I sat through a lecture on the Higgs Boson. It explained why they were expecting it -- basically the final jigsaw puzzle piece to a long-time theory. If the theory was correct, they would be able to find the Higgs Boson at certain energy levels. If they didn't find it, then it's back to the drawing board to figure out what they missed. So no, they weren't necessarily doing basic "Let's ram particles together and see what we get" science -- we've been doing that for decades. This was more of a "If we ram these particles together at this velocity, this is what we should get". And we got it.

Comment: Re:Hold on a minute (Score 1) 198

by lymond01 (#48187865) Attached to: Developers, IT Still Racking Up (Mostly) High Salaries

1) Why do teachers always rank as an all important metric? There are good teachers and bad teachers.. even lousy teachers, there's nothing that special about their profession compared to many others. They are not beneficent deities, shaping our future via our children

Yes. Yes, they are. I would argue that there are three groups of people who make the most difference in a child's future: their parents, their friends, and their teachers. If we spent more money on assuring only good teachers are in our schools, we'd be in better shape. $80K is a good salary, but it's not like that across the board.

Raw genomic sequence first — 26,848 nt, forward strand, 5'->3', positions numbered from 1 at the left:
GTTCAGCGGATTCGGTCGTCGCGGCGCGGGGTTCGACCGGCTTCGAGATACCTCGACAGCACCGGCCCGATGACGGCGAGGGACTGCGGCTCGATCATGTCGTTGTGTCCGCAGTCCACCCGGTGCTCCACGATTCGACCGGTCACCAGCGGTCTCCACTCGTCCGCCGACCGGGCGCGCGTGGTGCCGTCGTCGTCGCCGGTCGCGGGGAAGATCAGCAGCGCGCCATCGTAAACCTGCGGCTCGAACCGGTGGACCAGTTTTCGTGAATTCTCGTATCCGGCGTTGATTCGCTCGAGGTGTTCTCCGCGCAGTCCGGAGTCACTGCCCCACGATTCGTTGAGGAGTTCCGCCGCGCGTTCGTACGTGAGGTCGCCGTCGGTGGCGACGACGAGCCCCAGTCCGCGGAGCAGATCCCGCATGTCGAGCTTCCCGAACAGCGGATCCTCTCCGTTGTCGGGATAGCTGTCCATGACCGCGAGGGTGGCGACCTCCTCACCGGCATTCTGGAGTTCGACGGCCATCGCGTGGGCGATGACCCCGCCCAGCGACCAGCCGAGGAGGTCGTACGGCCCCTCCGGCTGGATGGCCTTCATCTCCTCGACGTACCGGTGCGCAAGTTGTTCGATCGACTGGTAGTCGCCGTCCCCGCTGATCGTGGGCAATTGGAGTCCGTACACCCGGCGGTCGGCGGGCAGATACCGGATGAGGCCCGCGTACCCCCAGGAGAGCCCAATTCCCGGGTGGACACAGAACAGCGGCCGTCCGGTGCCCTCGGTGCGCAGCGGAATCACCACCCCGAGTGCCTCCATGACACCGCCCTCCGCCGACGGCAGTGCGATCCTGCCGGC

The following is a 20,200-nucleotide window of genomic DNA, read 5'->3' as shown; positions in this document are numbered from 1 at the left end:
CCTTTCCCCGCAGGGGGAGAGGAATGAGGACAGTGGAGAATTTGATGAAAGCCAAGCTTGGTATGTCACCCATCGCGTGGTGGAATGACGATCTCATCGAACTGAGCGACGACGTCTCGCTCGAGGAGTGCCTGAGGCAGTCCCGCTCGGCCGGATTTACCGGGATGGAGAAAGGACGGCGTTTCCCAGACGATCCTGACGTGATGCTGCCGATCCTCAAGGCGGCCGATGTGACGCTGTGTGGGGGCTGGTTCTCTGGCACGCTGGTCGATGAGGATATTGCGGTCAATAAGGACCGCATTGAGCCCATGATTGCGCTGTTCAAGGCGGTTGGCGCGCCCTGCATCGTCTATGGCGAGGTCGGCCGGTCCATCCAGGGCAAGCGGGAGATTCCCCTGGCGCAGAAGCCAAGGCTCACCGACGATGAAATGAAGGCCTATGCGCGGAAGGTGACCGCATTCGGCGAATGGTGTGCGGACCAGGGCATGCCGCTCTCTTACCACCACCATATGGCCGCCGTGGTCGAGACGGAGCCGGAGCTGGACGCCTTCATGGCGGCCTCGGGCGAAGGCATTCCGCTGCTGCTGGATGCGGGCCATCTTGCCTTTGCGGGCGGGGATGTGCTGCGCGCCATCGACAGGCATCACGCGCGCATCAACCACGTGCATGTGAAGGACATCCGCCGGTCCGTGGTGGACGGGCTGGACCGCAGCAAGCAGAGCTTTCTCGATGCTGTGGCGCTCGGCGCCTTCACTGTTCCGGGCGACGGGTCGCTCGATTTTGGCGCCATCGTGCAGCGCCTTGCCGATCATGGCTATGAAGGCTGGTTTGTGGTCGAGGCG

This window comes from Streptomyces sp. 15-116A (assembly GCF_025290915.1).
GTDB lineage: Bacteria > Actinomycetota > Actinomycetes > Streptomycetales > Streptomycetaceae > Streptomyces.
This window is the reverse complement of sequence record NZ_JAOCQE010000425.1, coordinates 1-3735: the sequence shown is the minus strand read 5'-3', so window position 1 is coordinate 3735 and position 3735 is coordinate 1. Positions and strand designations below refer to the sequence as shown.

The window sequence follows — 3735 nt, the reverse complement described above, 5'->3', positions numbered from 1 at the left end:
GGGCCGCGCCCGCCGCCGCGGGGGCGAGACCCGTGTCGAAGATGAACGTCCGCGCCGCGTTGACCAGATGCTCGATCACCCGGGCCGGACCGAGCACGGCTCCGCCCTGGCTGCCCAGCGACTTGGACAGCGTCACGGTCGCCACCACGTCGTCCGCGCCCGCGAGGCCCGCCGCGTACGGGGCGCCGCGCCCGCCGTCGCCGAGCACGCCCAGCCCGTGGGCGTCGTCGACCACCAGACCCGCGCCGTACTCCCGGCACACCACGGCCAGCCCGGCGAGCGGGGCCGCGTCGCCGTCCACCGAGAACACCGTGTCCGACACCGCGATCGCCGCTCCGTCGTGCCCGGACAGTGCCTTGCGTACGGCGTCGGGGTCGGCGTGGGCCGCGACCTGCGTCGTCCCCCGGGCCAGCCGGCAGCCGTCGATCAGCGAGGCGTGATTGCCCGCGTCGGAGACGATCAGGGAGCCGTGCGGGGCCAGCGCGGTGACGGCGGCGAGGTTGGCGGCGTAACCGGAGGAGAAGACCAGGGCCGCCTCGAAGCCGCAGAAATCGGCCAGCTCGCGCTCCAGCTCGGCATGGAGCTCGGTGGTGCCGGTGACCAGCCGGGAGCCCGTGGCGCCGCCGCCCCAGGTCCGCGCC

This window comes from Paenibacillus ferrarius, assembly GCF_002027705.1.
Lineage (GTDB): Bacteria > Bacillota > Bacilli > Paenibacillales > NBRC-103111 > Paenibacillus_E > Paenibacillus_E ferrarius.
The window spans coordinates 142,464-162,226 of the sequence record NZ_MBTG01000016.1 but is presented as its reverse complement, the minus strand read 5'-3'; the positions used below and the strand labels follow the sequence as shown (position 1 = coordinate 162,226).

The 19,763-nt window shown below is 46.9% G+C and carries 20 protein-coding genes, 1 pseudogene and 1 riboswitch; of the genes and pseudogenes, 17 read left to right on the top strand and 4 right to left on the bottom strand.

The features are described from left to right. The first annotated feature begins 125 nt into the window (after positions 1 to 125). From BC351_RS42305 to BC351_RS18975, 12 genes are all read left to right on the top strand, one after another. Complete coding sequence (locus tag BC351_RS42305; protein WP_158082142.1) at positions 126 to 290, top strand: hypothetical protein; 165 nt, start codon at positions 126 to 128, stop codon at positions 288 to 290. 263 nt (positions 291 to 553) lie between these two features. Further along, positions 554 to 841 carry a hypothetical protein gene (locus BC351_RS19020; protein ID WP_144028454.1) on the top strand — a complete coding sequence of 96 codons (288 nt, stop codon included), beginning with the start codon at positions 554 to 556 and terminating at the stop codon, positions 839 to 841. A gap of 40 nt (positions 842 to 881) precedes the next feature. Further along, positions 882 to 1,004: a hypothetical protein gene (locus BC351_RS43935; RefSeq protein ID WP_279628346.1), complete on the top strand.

Comment: Re:No, that's not what it says (Score 1) 260

by lymond01 (#47857779) Attached to: Tesla Plans To Power Its Gigafactory With Renewables Alone

I'd searched on what kind of income it takes to afford a $40K+ car. There was a BMW forum asking the same question. Many of the replies were what you'd expect. Doctors, lawyers, investment bankers -- people who simply make not $100,000 per year, but hundreds of thousands if not millions per year. And then there were those who simply prioritize differently -- they rent their home for cheap (under $1000/month), have a moderate income ($50-$60K), and want a nice car and feel like they can pay the $800/month for the lease or loan. I'm with you though -- the Tesla Model S is sweet, but way beyond what I'd pay for a car unless I was making $20K/month or more. That's a lot more than you need, of course, but I'm not so excited about any automobile to blow $70-$100K on it.

The Model 3, should it ever arrive, at a predicted pricepoint of $35K-$50K...that's a possibility. Given that it's electric, I'd consider saving up. Otherwise I might look at the Audi S3.